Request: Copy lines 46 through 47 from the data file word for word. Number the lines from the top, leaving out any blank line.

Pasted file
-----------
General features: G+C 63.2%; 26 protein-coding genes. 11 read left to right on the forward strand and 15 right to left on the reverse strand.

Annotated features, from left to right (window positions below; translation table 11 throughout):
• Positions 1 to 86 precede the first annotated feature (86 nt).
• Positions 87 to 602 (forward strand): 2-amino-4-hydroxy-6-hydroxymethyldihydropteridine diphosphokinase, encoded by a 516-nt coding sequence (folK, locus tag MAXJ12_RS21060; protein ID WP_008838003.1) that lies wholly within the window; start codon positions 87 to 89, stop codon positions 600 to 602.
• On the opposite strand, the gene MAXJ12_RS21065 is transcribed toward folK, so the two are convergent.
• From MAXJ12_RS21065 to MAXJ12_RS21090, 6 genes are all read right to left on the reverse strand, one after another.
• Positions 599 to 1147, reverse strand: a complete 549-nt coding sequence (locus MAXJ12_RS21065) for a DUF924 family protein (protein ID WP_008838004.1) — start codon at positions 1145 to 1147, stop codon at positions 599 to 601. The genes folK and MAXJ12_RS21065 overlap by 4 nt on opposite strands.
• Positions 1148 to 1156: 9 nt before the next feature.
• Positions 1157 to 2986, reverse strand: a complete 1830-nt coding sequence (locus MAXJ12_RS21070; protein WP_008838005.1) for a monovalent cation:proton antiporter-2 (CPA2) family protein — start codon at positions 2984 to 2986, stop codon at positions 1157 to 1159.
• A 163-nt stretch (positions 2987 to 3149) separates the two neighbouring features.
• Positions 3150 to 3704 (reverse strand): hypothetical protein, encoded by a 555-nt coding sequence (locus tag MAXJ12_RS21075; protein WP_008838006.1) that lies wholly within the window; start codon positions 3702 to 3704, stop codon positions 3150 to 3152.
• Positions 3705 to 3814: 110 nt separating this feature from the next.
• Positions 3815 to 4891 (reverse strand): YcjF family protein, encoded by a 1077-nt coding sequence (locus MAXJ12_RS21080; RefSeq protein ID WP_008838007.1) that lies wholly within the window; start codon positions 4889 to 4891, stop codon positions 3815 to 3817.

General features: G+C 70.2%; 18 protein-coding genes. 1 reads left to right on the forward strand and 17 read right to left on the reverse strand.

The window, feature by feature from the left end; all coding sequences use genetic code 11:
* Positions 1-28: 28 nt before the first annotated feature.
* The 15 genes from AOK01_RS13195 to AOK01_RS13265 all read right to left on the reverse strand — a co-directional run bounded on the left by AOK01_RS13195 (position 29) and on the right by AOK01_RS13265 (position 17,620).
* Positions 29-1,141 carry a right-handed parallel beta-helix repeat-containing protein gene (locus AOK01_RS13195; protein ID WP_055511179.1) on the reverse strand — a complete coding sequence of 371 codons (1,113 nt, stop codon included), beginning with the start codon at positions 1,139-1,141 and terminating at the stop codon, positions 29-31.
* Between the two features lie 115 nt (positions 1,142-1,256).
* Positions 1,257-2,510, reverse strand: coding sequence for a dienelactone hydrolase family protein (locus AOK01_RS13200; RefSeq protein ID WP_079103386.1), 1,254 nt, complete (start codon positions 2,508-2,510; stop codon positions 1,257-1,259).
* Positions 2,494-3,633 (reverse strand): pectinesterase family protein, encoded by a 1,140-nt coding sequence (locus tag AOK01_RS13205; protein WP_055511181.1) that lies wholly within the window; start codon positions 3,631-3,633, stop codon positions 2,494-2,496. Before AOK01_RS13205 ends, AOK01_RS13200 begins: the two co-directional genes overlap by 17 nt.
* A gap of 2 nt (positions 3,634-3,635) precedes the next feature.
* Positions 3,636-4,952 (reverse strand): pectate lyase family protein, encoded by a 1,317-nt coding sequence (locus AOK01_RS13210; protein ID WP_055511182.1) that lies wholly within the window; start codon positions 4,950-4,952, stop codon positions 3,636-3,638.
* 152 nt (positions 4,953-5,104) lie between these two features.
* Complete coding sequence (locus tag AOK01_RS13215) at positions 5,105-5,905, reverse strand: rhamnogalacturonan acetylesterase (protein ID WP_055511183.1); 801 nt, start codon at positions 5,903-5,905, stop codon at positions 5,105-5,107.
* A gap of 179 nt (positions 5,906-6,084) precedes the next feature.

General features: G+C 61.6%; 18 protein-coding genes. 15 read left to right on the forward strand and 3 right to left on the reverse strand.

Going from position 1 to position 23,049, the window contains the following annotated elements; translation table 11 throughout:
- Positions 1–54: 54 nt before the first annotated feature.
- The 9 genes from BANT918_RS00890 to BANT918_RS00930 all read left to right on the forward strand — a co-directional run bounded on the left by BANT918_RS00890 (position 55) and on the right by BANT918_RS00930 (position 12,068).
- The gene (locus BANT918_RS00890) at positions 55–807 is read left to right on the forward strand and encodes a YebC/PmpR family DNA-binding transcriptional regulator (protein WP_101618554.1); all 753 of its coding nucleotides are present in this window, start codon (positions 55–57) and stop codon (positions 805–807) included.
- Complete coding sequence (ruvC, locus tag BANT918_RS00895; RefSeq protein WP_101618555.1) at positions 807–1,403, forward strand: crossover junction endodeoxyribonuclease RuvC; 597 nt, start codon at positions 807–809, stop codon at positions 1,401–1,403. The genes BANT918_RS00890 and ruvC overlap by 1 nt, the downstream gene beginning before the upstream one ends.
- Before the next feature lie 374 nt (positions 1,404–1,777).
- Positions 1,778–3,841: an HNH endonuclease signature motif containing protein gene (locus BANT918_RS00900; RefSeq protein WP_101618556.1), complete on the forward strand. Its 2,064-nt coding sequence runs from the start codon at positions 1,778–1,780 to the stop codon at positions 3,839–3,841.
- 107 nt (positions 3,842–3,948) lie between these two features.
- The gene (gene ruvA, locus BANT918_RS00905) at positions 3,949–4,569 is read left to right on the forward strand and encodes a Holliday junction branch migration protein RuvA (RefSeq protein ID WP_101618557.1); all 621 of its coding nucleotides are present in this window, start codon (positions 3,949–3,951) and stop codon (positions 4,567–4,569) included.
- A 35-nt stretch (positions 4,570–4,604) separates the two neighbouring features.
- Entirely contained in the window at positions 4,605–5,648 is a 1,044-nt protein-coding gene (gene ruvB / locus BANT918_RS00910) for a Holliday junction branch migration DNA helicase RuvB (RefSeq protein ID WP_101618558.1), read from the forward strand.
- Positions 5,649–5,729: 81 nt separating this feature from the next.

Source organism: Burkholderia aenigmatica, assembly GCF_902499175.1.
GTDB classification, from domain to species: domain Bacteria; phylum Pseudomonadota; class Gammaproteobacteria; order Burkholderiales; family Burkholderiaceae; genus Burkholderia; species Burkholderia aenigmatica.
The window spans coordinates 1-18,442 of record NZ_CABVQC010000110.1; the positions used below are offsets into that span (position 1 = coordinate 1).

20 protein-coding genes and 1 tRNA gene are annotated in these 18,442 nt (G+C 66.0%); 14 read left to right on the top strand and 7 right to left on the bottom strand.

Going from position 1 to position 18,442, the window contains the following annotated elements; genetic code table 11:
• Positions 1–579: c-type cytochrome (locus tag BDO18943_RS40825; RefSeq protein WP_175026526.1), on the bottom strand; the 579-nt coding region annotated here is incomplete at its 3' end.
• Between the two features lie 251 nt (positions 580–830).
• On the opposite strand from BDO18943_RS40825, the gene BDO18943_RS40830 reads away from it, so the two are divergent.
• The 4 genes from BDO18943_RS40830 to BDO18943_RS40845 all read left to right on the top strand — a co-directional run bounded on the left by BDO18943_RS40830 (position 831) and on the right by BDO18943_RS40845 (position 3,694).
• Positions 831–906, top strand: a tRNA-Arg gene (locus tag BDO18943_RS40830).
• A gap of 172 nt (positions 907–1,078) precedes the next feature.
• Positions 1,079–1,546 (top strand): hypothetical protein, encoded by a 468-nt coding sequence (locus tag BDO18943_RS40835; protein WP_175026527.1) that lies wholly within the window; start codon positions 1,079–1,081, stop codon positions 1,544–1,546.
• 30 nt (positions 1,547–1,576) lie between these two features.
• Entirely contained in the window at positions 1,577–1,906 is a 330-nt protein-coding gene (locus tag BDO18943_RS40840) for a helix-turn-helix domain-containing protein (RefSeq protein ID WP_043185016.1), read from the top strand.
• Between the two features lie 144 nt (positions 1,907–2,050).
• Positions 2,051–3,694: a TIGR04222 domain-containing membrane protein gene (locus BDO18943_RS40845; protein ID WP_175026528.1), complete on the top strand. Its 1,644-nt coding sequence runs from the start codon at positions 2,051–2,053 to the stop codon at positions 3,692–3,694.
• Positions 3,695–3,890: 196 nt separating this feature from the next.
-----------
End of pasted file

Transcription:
• Between the two features lie 251 nt (positions 580–830).
• On the opposite strand from BDO18943_RS40825, the gene BDO18943_RS40830 reads away from it, so the two are divergent.